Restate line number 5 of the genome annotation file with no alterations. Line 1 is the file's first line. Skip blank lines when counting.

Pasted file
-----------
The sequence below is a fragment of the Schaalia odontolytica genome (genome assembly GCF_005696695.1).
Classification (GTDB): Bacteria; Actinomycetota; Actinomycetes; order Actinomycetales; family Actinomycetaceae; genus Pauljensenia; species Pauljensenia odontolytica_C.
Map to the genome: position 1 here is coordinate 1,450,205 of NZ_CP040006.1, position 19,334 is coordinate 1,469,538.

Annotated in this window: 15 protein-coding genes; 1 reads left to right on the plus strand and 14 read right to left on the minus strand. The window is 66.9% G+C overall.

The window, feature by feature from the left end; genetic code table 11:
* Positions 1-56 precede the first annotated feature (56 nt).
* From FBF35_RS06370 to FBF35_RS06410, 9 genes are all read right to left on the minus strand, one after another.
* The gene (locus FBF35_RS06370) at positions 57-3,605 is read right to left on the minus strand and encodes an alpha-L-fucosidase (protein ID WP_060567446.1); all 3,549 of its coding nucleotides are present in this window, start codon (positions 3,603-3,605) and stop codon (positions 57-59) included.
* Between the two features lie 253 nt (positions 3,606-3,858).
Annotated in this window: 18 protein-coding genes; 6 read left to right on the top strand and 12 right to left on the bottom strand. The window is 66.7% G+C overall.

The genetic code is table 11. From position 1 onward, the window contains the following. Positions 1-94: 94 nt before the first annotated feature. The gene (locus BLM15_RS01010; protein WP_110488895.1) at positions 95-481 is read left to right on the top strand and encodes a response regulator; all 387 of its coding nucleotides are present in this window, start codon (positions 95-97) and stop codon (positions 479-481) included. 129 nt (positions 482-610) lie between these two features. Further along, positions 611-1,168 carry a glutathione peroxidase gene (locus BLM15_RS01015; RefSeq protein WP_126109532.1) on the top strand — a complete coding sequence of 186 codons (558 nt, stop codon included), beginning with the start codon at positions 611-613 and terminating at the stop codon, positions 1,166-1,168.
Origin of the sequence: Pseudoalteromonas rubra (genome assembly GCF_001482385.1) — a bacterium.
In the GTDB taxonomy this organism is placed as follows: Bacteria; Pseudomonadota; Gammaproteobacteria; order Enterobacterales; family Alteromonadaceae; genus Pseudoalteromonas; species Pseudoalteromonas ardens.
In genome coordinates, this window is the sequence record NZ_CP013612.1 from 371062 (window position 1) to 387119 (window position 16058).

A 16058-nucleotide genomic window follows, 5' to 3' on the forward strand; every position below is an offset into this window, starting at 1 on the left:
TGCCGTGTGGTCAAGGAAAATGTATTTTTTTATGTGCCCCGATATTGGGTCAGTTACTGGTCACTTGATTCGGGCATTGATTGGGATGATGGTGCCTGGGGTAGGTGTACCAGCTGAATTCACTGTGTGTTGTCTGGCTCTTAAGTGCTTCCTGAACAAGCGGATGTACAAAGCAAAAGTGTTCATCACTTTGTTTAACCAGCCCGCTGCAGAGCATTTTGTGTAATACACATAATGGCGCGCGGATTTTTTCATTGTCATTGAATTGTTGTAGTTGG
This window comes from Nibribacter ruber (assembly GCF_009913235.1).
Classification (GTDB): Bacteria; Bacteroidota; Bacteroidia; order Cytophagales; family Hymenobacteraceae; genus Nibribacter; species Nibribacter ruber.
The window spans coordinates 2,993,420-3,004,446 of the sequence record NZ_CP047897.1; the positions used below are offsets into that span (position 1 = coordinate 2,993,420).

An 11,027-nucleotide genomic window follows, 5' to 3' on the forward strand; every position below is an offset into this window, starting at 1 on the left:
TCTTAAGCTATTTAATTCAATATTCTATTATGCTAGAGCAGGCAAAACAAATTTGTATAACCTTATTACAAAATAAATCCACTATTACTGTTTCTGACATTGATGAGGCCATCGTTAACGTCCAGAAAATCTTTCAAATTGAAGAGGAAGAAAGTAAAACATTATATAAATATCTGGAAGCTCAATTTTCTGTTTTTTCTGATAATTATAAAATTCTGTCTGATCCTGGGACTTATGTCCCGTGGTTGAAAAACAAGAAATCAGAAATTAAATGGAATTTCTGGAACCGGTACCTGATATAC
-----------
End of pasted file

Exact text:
The window, feature by feature from the left end; genetic code table 11: